“Mourners from the Ladies Waist and Dressmakers Union Local 25 and the United Hebrew Trades of New York march in the streets after the Triangle fire” 1911. Reproduction. The National Archives, via Wikimedia Commons
Around 4:30 p.m. on March 25, 1911, a fire broke out on the eighth floor of the Asch Building at Washington Place and Greene Streets, just as the young employees of the Triangle Shirtwaist Factory, who occupied the building’s top three floors, were preparing to leave for the day. The Triangle Shirtwaist Factory Fire killed 146 people, nearly all of them Jewish and Italian immigrant women and girls who toiled in the city’s garment industry. Triangle stood out as the deadliest workplace tragedy in New York City before 9/11. It served as a bellwether in the American labor movement, galvanizing Americans in all walks of life to join the fight for industrial reform. It also highlighted the extraordinary grit and bravery of the women workers and reformers – members of the International Ladies Garment Workers Union, and the Women’s Trade Union League – who fought and died for fairer and safer working conditions in New York and around the country.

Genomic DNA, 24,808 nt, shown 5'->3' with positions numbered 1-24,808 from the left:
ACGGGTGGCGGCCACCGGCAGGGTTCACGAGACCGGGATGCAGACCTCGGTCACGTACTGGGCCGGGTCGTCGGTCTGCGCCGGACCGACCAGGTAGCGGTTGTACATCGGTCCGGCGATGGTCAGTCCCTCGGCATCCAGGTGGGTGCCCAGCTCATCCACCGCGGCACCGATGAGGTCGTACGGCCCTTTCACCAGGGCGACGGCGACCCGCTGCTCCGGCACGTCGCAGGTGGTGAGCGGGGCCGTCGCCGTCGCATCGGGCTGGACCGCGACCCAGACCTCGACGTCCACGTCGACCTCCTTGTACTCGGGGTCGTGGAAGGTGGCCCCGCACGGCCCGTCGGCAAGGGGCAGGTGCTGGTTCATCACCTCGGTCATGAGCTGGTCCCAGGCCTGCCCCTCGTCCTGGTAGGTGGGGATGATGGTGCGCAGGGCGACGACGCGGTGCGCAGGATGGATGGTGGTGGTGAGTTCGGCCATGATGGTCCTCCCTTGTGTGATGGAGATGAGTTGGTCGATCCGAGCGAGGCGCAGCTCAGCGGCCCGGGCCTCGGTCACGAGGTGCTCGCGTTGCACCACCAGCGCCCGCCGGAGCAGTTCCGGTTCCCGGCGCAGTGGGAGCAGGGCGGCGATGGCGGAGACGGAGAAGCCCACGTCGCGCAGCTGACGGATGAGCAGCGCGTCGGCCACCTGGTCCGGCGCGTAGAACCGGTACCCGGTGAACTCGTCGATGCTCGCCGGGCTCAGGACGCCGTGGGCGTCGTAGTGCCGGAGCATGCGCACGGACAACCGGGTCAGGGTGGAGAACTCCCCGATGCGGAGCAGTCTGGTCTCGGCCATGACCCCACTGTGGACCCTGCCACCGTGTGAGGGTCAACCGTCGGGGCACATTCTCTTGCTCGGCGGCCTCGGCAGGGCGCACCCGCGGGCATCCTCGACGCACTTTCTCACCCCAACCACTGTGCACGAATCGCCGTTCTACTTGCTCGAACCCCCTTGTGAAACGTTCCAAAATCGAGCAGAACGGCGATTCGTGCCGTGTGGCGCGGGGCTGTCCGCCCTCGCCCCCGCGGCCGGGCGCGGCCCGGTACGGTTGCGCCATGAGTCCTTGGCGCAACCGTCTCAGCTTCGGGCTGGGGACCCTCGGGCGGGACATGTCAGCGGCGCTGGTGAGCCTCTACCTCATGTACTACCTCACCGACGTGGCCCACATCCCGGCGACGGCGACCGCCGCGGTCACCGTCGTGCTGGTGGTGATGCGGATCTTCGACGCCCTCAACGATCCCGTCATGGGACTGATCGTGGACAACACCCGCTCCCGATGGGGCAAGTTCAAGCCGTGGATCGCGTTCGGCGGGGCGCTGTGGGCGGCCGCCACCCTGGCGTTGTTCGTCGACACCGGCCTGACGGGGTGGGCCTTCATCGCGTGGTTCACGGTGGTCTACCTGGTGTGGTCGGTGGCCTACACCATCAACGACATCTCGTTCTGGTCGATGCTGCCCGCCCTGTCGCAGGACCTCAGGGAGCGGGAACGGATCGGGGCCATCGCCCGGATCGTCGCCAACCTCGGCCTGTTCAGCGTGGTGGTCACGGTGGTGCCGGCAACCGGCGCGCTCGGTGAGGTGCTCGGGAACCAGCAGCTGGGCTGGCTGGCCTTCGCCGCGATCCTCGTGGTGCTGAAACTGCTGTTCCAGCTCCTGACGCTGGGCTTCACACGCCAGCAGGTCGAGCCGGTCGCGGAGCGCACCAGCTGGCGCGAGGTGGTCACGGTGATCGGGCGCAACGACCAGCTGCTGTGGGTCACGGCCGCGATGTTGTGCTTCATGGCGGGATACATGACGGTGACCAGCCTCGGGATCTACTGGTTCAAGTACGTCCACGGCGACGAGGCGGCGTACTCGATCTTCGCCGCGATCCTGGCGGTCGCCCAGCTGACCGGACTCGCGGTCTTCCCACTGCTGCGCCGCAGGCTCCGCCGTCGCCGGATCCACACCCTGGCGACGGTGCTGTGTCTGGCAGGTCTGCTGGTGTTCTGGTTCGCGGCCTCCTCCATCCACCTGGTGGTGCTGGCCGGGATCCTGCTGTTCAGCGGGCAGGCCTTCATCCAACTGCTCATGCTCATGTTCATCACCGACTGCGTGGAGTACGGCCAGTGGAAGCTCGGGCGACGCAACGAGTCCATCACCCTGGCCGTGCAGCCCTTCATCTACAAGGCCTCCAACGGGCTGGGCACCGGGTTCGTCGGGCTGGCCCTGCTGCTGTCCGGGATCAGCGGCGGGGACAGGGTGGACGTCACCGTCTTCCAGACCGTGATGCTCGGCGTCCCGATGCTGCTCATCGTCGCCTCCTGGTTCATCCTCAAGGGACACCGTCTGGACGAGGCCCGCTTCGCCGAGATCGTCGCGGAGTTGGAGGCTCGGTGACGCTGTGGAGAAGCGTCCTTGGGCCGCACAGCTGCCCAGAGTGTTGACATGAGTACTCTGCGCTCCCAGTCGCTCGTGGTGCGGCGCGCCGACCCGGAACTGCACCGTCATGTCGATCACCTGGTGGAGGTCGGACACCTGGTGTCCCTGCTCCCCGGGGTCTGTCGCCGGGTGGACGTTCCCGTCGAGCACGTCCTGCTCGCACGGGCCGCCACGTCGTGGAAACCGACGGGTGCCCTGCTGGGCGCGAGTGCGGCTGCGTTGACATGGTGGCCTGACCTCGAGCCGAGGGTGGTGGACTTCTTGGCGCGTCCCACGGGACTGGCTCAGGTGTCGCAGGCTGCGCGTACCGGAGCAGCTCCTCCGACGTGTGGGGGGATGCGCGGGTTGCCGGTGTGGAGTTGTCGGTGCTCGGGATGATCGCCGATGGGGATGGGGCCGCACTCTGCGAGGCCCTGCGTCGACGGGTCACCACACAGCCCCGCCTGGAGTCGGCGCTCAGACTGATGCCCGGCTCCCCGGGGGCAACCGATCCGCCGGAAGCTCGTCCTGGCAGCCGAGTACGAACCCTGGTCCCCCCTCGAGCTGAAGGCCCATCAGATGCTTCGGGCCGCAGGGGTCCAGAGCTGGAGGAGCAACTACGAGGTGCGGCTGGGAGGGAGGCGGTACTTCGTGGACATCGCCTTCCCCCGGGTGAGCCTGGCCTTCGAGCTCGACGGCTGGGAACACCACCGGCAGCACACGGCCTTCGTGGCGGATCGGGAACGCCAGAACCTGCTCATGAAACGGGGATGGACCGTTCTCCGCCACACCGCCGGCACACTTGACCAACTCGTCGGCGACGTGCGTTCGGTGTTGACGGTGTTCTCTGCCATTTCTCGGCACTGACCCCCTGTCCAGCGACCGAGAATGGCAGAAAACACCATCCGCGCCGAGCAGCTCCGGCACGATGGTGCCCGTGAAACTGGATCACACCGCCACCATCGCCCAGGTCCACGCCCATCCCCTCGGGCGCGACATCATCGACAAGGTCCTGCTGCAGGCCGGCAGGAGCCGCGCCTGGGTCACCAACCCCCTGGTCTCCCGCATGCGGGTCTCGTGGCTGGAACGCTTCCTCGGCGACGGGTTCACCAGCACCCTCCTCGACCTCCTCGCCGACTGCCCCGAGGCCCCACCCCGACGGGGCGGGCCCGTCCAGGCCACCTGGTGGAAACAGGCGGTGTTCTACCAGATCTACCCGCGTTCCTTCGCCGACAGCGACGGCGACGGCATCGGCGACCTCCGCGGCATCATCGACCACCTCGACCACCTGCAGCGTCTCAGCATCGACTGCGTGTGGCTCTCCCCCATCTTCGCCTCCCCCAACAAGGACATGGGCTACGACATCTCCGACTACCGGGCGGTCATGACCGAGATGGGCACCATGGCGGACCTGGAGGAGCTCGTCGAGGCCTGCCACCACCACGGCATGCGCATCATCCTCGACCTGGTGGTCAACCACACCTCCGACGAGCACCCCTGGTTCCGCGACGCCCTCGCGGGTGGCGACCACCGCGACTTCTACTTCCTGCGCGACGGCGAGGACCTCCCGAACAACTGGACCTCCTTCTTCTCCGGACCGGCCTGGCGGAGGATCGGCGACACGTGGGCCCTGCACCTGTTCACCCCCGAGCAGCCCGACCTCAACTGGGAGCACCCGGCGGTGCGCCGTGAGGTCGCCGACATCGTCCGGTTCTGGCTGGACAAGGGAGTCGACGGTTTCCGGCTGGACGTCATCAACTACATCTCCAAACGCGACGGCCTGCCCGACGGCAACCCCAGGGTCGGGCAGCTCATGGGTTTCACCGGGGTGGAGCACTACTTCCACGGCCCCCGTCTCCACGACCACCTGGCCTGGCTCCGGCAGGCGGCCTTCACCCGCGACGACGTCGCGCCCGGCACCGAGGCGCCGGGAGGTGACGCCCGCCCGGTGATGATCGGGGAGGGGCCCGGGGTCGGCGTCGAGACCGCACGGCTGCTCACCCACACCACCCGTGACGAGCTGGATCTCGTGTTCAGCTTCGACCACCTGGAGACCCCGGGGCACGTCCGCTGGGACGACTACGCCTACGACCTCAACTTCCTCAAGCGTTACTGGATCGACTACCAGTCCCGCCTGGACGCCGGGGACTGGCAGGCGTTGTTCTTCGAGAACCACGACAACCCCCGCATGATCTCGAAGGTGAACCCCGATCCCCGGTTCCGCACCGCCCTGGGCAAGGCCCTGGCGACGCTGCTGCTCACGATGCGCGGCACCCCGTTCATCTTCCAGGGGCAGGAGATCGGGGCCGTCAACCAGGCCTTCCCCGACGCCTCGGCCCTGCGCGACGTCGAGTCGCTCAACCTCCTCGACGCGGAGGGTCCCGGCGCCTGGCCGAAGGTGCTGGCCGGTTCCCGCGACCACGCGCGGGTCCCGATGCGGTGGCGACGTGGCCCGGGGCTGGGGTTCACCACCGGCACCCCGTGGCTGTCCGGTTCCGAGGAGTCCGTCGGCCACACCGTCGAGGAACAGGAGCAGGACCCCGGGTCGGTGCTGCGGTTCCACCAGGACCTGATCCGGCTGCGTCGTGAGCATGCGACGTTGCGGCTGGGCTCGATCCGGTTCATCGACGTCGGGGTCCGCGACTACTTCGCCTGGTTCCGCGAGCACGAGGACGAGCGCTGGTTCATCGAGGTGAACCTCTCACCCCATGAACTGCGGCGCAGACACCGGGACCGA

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All photos: NYC Parks / Daniel Avila
The New York City Parks Department on Tuesday reinterred the human remains of early New Yorkers found during construction in and around Washington Square Park. The skeletal remains were placed in a wooden box and buried five feet below grade within a planting bed, with an engraved paver marking the site at the southern entrance of the park near Sullivan Street. The remains were uncovered between 2008 and 2017, including the unearthing of two 19th-century burial vaults in 2015 that held the remains of at least a dozen people.